I last wrote about the virtues of the fine, Hyde Park-based, Chicago Chorale two years ago. Since then, I have had the pleasure of hearing them in concert several times and on two CD recordings, Rachmaninoff’s “Vespers” and their 10th Anniversary release, “And Give Us Peace”. What I find so appealing about this all-volunteer ensemble of 60 trained singers, beyond their stellar musicianship, is their drive to take on ever-greater challenges.
Their upcoming concert, next Monday evening at Symphony Center, is a perfect example of this choral group’s chutzpah. Conductor Bruce Tammen’s forces will join with the Oak Park-River Forest Symphony and Chorus under Jay Friedman’s direction to perform Beethoven’s “Missa Solemnis”.
Everything about the production is big. Instead of performing the work in their usual church setting, the Chorale is moving downtown to the home of the Chicago Symphony, which has scheduled the same work for next October. The Chorale, for this performance, has augmented its ranks with 26 additional singers and will be joined by 42 choristers from Oak Park for a massing of 128 voices filling the hall.
Due to the difficulty of the scoring, the Missa is usually performed strictly by professional symphony orchestras with easier access to choral forces, and even then, not often. Thus, one can only admire the artistic challenge Tammen and Friedman have assumed.
Beethoven drew inspiration for his Mass from the examples of Handel and Bach. The audience will hear distinct Handel-like sonorities in the score as well as what Tammen calls two “fiendishly difficult” fugues and contrapuntal scoring modeled on Bach’s “B Minor Mass.” Along with Bach’s Mass, the Missa is a supreme musical example of a Mass setting.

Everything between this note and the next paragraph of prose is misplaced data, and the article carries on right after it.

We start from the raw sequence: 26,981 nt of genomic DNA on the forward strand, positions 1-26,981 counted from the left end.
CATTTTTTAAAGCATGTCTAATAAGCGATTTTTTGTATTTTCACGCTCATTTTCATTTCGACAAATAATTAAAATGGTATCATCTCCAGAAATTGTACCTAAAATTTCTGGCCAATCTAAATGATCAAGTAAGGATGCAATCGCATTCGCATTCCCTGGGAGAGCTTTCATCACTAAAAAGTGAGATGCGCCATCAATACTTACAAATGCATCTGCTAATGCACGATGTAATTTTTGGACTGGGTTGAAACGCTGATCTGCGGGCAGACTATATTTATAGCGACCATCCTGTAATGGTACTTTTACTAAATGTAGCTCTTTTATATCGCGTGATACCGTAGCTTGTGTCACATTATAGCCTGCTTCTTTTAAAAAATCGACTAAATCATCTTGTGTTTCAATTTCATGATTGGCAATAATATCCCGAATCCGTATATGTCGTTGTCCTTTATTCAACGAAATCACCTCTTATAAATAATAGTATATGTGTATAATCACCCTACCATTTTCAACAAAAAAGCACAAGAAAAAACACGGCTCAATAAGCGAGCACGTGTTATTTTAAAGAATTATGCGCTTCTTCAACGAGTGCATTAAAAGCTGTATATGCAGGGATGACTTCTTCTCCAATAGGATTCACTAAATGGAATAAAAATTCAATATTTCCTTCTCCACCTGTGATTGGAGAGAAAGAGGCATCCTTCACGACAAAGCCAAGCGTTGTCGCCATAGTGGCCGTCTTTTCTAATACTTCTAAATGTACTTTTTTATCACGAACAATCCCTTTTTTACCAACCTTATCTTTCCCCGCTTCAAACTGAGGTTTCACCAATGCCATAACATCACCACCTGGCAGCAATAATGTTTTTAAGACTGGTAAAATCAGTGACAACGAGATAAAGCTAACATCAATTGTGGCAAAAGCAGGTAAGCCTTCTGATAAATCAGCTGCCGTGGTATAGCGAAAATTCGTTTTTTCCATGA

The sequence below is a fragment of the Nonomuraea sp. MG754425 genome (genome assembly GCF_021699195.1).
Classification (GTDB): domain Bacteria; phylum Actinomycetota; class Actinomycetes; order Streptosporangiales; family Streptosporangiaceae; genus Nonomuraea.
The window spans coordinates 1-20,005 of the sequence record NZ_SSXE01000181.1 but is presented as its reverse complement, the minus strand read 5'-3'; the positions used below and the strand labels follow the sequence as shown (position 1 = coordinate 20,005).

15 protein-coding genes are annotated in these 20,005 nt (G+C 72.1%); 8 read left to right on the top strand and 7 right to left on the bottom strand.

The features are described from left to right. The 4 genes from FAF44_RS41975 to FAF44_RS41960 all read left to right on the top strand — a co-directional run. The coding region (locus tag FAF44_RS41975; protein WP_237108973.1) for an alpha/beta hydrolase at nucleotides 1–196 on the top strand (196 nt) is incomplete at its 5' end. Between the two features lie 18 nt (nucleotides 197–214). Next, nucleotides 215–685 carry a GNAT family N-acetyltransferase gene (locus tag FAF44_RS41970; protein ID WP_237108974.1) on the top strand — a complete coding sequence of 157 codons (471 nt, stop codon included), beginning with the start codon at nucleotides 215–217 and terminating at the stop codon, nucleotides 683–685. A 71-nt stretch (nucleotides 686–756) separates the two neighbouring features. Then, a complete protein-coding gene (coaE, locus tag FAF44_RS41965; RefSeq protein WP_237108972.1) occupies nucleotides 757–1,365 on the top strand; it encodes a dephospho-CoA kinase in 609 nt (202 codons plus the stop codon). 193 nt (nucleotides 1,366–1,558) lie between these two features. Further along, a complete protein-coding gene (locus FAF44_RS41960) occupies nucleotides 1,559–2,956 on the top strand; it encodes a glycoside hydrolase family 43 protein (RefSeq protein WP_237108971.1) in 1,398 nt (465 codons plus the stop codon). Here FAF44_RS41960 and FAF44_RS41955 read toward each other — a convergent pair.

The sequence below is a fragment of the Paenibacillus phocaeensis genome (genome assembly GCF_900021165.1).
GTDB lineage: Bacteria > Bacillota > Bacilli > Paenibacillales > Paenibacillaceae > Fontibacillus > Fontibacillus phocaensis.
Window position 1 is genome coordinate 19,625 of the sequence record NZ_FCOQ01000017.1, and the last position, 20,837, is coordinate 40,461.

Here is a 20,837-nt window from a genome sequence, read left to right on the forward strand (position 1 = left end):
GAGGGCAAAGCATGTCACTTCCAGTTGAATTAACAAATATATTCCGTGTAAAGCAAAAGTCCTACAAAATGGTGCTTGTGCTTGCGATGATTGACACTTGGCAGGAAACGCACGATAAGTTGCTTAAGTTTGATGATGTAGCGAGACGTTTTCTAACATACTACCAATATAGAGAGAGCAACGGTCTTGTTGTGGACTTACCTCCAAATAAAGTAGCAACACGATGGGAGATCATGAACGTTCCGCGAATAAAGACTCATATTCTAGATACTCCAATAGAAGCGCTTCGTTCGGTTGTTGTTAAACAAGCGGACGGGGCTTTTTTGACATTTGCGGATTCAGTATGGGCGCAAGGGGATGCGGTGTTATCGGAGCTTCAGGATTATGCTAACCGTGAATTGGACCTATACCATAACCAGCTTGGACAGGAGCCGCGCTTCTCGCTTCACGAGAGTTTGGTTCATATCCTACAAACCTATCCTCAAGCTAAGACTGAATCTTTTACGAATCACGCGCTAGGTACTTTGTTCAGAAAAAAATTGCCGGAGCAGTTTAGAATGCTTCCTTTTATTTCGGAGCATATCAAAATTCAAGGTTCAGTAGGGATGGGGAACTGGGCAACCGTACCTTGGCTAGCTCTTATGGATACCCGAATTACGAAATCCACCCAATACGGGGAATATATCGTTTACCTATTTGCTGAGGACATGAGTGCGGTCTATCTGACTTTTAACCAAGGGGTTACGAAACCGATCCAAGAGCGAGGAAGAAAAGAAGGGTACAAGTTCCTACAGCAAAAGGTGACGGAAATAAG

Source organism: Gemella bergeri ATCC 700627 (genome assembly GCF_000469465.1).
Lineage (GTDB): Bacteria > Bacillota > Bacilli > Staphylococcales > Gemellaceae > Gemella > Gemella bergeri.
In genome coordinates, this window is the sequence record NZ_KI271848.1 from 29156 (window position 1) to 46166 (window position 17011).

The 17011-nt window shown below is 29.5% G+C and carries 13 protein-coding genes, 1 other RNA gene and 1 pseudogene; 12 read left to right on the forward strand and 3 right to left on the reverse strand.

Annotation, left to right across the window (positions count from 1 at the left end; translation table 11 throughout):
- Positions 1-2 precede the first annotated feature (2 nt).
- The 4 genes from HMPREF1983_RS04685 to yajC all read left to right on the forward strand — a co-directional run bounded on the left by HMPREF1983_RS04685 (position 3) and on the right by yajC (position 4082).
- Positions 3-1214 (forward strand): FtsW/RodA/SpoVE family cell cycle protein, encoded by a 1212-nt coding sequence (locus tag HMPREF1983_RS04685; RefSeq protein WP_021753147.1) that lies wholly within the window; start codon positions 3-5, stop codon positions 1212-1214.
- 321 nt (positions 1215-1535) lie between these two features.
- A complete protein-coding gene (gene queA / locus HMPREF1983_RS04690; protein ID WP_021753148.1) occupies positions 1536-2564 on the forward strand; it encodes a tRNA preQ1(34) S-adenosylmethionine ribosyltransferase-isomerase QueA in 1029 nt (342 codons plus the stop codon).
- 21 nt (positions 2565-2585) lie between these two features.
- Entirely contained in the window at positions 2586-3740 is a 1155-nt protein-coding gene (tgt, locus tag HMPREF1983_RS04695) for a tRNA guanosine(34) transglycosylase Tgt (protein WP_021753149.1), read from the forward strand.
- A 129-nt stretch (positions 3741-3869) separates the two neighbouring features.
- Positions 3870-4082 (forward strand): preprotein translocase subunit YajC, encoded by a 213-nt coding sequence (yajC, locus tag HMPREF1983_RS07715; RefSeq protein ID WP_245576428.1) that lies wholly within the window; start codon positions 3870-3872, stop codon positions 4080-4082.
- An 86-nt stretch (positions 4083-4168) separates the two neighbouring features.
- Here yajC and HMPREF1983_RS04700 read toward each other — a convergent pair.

Beethoven composed the Missa between 1819-23, during the time he was working on his monumental Ninth Symphony. It began as a commission for the Archduke Rudolph of Austria’s inauguration but was not completed by the 1820 date.
Tammen believes the composer needed to write a mass to top other masses. “One can’t overstate the ego-gratification needs of Beethoven.” Beethoven even set the Ninth aside to work on the score he called his greatest work.
Tammen feels that, were the Missa Solemnis better known, it would be an audience favorite and a Beethoven masterwork, equal to the symphonies. I will be in the audience hearing the work for the first time and listening for the great fugues at the end of the Gloria and Credo as well as the Agnus Dei.
When asked for personal highpoints of his leadership, Tammen cites the Chorale’s performances at the acoustically-stunning Monastery of the Holy Cross in Bridgeport, their appearances at the Ravinia Festival and a highly successful tour of France and Spain last summer.
Besides buying tickets to what, based on my past experience, should be a glorious musical evening, I urge you to visit the Chorale’s attractive, content-rich website at www.chicagochorale.org where you can download a study guide for the concert, watch a video about the upcoming performance and click on an Missa audio guide, “Top Ten Moments to Listen For”.
On the company’s 12th season schedule are performances of Bach’s “St. John Passion” and a concert at the Monastery. Off in the future lies Haydn’s “Creation,” Brahms’ “German Requiem” and a possible return to Ravinia. That’s Tammen and the Chorale dreaming bigger dreams.
The Missa Solemnis performance is at 7:30 p.m. on Monday, March 5 with a pre-concert introduction by WFMT’s Carl Grapentine at 6:30 p.m. Ticket sales are being handled by Symphony Center’s box office at 312/294-3000 or www.cso.org.